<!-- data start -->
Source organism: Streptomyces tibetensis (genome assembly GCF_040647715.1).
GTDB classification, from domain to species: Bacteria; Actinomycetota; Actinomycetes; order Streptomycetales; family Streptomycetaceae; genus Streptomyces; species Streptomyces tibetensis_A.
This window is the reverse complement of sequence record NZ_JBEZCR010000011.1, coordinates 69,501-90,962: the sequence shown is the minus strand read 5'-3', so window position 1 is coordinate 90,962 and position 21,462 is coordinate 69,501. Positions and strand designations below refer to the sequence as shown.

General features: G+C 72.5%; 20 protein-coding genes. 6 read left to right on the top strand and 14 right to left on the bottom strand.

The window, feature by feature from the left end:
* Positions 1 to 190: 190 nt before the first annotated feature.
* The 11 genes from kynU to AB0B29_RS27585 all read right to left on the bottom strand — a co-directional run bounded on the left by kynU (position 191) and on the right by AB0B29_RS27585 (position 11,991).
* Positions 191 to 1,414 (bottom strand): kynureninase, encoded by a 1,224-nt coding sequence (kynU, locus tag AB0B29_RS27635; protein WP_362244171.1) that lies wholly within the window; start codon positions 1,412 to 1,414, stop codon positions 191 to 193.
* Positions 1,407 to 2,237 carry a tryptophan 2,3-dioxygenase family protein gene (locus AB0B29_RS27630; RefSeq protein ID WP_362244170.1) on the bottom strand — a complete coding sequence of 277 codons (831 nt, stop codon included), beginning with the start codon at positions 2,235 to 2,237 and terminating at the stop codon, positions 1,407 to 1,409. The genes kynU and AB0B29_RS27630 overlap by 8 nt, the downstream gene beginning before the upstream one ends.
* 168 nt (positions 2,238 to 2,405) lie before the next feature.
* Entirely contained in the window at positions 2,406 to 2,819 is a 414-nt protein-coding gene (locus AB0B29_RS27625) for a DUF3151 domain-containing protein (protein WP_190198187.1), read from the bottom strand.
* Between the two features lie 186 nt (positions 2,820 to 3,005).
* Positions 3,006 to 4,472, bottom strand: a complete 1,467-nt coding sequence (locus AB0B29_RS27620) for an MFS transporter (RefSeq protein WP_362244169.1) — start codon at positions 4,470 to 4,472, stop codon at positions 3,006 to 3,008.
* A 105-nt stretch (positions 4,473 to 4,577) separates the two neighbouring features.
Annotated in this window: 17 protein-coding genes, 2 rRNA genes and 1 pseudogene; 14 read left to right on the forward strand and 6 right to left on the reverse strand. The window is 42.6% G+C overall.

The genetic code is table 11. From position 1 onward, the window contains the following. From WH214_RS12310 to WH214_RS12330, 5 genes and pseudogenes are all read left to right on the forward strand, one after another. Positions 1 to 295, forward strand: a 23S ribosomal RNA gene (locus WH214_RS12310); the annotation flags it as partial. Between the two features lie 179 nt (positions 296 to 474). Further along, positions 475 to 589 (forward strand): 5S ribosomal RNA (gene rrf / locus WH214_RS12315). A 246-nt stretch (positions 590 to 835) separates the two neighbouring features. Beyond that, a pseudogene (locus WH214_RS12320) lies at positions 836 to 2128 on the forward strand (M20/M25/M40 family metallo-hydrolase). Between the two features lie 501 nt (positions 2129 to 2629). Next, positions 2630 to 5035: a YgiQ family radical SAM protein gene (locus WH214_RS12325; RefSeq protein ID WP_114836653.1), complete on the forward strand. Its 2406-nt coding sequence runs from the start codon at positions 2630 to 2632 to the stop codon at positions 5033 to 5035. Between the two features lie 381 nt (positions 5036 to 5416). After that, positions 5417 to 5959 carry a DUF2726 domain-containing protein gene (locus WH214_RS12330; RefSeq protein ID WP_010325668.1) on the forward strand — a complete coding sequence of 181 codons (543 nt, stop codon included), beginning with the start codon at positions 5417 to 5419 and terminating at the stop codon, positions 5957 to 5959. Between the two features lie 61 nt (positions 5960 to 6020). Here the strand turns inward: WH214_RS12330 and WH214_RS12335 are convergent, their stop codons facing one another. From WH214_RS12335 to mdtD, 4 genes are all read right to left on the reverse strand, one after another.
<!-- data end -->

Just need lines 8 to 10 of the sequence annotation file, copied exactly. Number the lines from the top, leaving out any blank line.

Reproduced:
* Positions 191 to 1,414 (bottom strand): kynureninase, encoded by a 1,224-nt coding sequence (kynU, locus tag AB0B29_RS27635; protein WP_362244171.1) that lies wholly within the window; start codon positions 1,412 to 1,414, stop codon positions 191 to 193.
* Positions 1,407 to 2,237 carry a tryptophan 2,3-dioxygenase family protein gene (locus AB0B29_RS27630; RefSeq protein ID WP_362244170.1) on the bottom strand — a complete coding sequence of 277 codons (831 nt, stop codon included), beginning with the start codon at positions 2,235 to 2,237 and terminating at the stop codon, positions 1,407 to 1,409. The genes kynU and AB0B29_RS27630 overlap by 8 nt, the downstream gene beginning before the upstream one ends.
* 168 nt (positions 2,238 to 2,405) lie before the next feature.